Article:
How to stay healthy during the lock down

Close up on woman's trainers walking in forest

It’s “National Walk to Work Day” today. But in these strange times, very few of us are likely to be walking into work.  However, we can still embrace this day and use the time to take good care of ourselves, continue exercising or even start a new fitness regime. 

It’s very possible to stay healthy and fit even during ‘lockdown’.

Clinical nutritionist, Suzie Sawyer, shares her top five tips to help boost your wellness during these difficult times.

 

Walk if you can

Walking is still one of the best, but often most under-rated forms of exercise. It’s also great for improving immune system function. Try to walk briskly and get the heart rate elevated.  If you’re able to get outside now, and it’s safe to do so, make your daily exercise really count.  And if you’re not used to walking very far, try to go a little further each day, but always walk for at least 30 minutes if possible.

A woman with a rucksack enjoying a walk outdoors in a forest

Whilst walking is great exercise for the whole body, including the legs, leg muscles still need further challenging.  Why not stop every ten minutes or so and do 10-20 squats? This is one of the best exercises you can do for the legs.  Keep squats as low as possible for best effects.

Create an ‘at-home’ circuit

Short, sharp circuits, often referred to as HIIT (high intensity interval training), are incredibly effective for weight loss and fitness.  Even better, you can set up a simple circuit in your living room.  Jumping jacks, burpees, side, forward and back lungs, jumping squats, high knees carried out in a continuous loop will certainly get the heart racing.

Close up of woman working out at home

The beauty of this type of training is that it raises your metabolic rate, so you’ll get the ‘after-burn’ if you do this first thing in the morning.  There are plenty of circuits you can find on-line.  Whilst it may be hard to keep your motivation up right now, if you do find yourself with more time on your hands, then try to use the time purposefully.  You may find your fitness levels improving, especially if you’re someone who generally struggles to find time to exercise.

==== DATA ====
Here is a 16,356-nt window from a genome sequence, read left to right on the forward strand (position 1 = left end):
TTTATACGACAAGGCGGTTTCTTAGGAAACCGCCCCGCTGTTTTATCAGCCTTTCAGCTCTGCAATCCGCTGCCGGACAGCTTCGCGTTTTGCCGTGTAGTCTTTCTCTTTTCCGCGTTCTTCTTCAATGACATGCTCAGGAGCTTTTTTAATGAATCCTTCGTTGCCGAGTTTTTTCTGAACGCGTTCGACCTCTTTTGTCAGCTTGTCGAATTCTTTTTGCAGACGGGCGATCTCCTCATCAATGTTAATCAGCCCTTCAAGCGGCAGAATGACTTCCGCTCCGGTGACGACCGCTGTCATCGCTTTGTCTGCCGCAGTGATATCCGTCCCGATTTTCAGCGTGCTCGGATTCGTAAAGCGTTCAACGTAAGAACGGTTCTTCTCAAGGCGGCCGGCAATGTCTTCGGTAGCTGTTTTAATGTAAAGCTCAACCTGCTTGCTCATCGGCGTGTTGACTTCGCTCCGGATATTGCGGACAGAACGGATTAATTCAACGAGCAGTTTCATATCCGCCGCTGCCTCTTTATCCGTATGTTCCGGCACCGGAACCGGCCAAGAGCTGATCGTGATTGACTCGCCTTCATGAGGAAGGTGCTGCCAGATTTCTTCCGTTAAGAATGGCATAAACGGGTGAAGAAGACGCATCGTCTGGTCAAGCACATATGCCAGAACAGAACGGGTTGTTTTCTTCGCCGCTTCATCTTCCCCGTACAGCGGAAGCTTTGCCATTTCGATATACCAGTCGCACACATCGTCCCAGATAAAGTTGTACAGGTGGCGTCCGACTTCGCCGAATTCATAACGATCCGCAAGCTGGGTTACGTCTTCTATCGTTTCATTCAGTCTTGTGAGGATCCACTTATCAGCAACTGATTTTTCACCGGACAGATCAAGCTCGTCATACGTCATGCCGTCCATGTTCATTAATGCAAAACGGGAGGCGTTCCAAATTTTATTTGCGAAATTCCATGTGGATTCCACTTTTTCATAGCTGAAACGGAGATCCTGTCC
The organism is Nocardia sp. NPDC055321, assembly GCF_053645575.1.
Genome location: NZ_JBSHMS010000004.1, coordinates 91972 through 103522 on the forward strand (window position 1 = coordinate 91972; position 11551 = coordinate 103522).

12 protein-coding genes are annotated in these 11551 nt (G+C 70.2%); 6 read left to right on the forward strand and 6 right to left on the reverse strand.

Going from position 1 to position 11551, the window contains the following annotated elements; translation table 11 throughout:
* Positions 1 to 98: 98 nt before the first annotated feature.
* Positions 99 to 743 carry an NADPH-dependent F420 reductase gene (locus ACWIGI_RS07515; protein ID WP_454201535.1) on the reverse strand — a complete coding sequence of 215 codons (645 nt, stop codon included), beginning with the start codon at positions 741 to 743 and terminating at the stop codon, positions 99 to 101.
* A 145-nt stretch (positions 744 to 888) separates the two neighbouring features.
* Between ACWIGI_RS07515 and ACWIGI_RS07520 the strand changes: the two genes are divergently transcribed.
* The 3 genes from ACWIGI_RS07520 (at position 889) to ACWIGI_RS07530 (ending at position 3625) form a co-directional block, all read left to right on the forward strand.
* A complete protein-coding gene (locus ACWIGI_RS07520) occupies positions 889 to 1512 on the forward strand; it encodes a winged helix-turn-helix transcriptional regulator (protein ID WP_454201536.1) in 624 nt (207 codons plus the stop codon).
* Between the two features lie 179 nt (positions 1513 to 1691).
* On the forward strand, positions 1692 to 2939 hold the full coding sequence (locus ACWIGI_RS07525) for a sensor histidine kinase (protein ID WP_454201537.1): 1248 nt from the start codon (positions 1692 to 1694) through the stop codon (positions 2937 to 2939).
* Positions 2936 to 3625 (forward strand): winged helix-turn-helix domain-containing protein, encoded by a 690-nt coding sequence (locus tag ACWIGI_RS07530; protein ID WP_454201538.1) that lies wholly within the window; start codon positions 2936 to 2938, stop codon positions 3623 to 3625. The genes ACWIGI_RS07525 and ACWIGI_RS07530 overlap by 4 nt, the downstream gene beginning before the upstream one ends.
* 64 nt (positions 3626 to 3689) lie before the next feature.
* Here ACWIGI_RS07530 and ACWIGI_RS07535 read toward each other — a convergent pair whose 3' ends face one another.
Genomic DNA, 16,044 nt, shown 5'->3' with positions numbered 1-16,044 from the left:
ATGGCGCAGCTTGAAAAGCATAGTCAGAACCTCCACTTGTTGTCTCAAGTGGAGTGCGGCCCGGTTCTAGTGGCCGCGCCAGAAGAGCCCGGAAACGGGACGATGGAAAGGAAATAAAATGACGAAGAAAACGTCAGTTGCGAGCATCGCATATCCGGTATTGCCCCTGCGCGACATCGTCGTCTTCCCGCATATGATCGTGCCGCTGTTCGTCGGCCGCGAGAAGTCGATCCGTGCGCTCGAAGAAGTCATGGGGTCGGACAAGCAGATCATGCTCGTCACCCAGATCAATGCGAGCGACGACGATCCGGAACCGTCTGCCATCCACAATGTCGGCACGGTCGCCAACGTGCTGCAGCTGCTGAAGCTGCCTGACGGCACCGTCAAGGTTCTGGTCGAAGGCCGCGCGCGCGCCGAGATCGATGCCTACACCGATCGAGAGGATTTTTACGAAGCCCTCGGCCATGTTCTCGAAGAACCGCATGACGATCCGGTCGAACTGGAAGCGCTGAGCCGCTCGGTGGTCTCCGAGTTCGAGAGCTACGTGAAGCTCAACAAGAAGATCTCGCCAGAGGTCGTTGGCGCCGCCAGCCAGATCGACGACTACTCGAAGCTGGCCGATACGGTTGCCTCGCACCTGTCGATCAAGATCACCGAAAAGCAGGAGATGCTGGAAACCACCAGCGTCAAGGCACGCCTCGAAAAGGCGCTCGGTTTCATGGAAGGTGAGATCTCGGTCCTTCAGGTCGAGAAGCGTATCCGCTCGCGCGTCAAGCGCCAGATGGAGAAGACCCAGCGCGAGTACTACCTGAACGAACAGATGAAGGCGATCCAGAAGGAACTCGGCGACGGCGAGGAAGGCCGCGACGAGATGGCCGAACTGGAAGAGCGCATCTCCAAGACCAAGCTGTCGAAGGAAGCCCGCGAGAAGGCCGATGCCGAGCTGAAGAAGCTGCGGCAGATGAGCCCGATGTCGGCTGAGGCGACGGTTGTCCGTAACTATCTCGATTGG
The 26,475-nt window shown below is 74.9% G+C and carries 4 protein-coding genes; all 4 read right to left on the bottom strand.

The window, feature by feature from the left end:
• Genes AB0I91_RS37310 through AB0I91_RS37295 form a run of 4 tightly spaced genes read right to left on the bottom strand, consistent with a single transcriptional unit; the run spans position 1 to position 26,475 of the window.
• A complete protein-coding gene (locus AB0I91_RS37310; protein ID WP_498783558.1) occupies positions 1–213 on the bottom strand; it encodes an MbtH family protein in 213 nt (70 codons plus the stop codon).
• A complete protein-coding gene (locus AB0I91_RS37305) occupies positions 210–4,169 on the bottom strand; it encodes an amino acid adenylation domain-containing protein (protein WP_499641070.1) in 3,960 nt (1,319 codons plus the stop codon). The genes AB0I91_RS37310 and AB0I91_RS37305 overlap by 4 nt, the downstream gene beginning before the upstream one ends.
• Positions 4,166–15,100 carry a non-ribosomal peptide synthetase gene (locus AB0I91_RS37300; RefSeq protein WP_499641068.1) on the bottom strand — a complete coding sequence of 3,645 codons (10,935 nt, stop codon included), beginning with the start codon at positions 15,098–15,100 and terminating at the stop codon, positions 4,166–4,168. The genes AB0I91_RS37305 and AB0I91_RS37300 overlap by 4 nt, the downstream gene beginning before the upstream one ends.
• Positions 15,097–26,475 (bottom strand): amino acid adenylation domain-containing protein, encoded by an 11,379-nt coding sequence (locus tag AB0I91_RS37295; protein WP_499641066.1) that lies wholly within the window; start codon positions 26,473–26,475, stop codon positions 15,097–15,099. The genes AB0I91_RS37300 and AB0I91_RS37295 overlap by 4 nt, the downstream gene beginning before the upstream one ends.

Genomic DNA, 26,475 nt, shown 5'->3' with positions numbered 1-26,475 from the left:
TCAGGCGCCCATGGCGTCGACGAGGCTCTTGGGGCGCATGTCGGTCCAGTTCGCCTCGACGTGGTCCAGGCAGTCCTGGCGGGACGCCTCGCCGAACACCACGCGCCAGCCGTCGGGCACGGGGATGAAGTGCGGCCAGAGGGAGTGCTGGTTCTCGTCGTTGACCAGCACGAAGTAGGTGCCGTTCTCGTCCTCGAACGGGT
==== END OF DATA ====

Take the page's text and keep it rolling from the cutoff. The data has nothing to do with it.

Look after your good bacteria

Whilst it’s important to keep the outer body working well, you need to look after the internal too.  Clearly, we don’t know everything that’s going on within and often the body doesn’t tell us until we get sick.  But prevention is always better than cure and what you eat can have a significant impact on wellbeing.

A range of green vegetables

It’s super-important right now to look after your immune system to protect yourself as best you can.  The beneficial bacteria in your gut (also known as friendly flora) are the gatekeepers to the immune system. It needs nourishing and feeding with the right foods. Try including natural yoghurt, fermented foods such as tofu, tempeh, kefir and kombucha, plenty of green leafy vegetables and asparagus.  Drinking green tea is also good for feeding the gut bacteria.

Sleep well

Having enough sleep is essential for a healthy immune system.  It’s also essential for a healthy mind and body.  Stress and anxiety can really impact our ability to get a good night’s sleep.  If you are badly affected, then try to take steps to minimise them.

Close up of woman sleeping

Sometimes reverting to a simple routine can be helpful.  Start with a warm bath, using some essential lavender oil, light some candles, read a book and download a calming app.  Limit the time you read or listen to the News right now as this can exacerbate stress.  Sometimes, you must cocoon yourself in order to get your sleep patterns on track.

Plan and enjoy your meals

It’s often difficult now to get the food you want when you want it.  However, try to ensure you’re eating nutrient-dense foods as much as possible.  Choose unrefined, whole grains rather than white, refined foods and keep sugar intake as low as possible; sugar is very detrimental to immune system function. Choose well balanced meals with protein and plenty of vegetables.

Chicken breast with side salad representing balanced meal

Clearly, if you’re stuck indoors for long periods, it’s very tempting to snack but do try and put the fridge in isolation as well as yourself; your health will be much better for it.

So, whilst we all come to terms with the new way of the world, try to move more and keep well through a good diet and exercise regime.

Stay well.

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How to stay healthy and fit through the crisis

WOman holding a weight in one hand and plate of fruit and veg in the other

With the likelihood of a prolonged period of social distancing and home working, our normal everyday routine will become very disrupted.  Whether you’ve got a little more time on your hands because you’re not travelling to work, or you’re having to work much longer hours because you’re a key worker, it’s most important to keep as fit and healthy as possible during these challenging times.

Finding new ways to keep fit or new dishes to try will help to boost your morale and wellbeing.

Clinical nutritionist Suzie Sawyer shares her top tips for lasting wellness.

Load up on fruits and veggies

It seems like the shelves have been stripped bare of dried goods, such as pasta and rice, but fruits and vegetables are hopefully still available, certainly in lots of areas.  Also, don’t forget the corner shops and local farmer’s shops which still seem to be well-stocked.